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Fan vs. PECOTA Projections


square634

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This I agree with but Uribe is without a doubt a surer thing.

BTW, i think Payton goes in the Bedard or BRob deals, so this a moot point...Just using Payton as an example.

He's a surer thing - but only if you place value on his (likely) marginal improvement offensively this year (which I discount a bit). But in order to get there you need to be seriously optimistic.

AND ignore that the value returned for Payton (or his replacement) might very well yield more wins/runs, etc. if applied elsewhere.

I don't give up ANYTHING for Uribe...that could be applied elsewhere for more long-term value.

You'd have to determine that the "surer" component of the probability is substantial enough to outweigh the both the salary difference and the opportunity cost of sending Payton to Chicago for Uribe (the opportunity cost being the return value of the trades that could be made instead but weren't due to trading for Uribe.)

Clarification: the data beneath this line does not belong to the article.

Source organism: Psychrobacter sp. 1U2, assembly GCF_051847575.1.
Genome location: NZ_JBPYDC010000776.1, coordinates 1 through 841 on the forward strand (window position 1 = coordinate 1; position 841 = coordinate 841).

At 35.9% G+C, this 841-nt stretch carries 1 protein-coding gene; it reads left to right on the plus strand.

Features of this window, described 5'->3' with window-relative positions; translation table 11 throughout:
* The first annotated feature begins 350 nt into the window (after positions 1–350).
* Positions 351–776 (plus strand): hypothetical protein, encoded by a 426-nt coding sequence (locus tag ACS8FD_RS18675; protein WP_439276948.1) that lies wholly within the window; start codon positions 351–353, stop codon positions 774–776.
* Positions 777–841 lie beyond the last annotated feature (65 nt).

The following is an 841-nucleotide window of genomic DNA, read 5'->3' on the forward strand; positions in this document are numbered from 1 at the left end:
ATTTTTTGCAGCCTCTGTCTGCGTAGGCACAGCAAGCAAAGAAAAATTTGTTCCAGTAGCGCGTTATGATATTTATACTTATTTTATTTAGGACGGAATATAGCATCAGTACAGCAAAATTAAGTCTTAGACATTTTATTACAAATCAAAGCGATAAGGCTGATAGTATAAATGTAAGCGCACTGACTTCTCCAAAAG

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Can't we have one discussion on defense (or any topic for that matter) without you two fighting? I've seen married couples who fight less than you two. Heck, my two kids fight less. I don't know why you two don't put each other on ignore.

I agree completely, they should try to get someone better than LH. Unfortunately, as yet they haven't done so. I also have to wonder if it is as easy to find said replacement as some might think - and don't even tell me Uribe is that guy. Having said that, I still think AM will indeed find another SS to compete against LH. But if he doesn't bring in an obvious replacement, then LH should be the favorite to win the job going into ST as the roster is currently constructed. If he does win the job, then I hope Trembley is creative in getting other players time at the position (even if on a limited basis).

There's no doubt in my mind that LH is good enough defensively to be at least close to a league average SS overall next season. If he proves me wrong the team might win 65 games as opposed to 63 games. Not a big deal at this point.

As for the whole Offense/Defense thing. A run saved is worth more than a run earned. Want evidence? Using Pythag, and a league where the average team scores five runs per game. Team A is league average defensively, but is +1 run per game better than average offensively - 94 wins. Team B is league average offensively, but +1 run defensively (in other words, gives up 4 runs per game) - 97 wins. Do the same exercise but make the team +2 offensively and average defensively - 105 wins. How about +2 defensively, and average offensively? 116 wins. The trick is finding the right mix of players to make it work.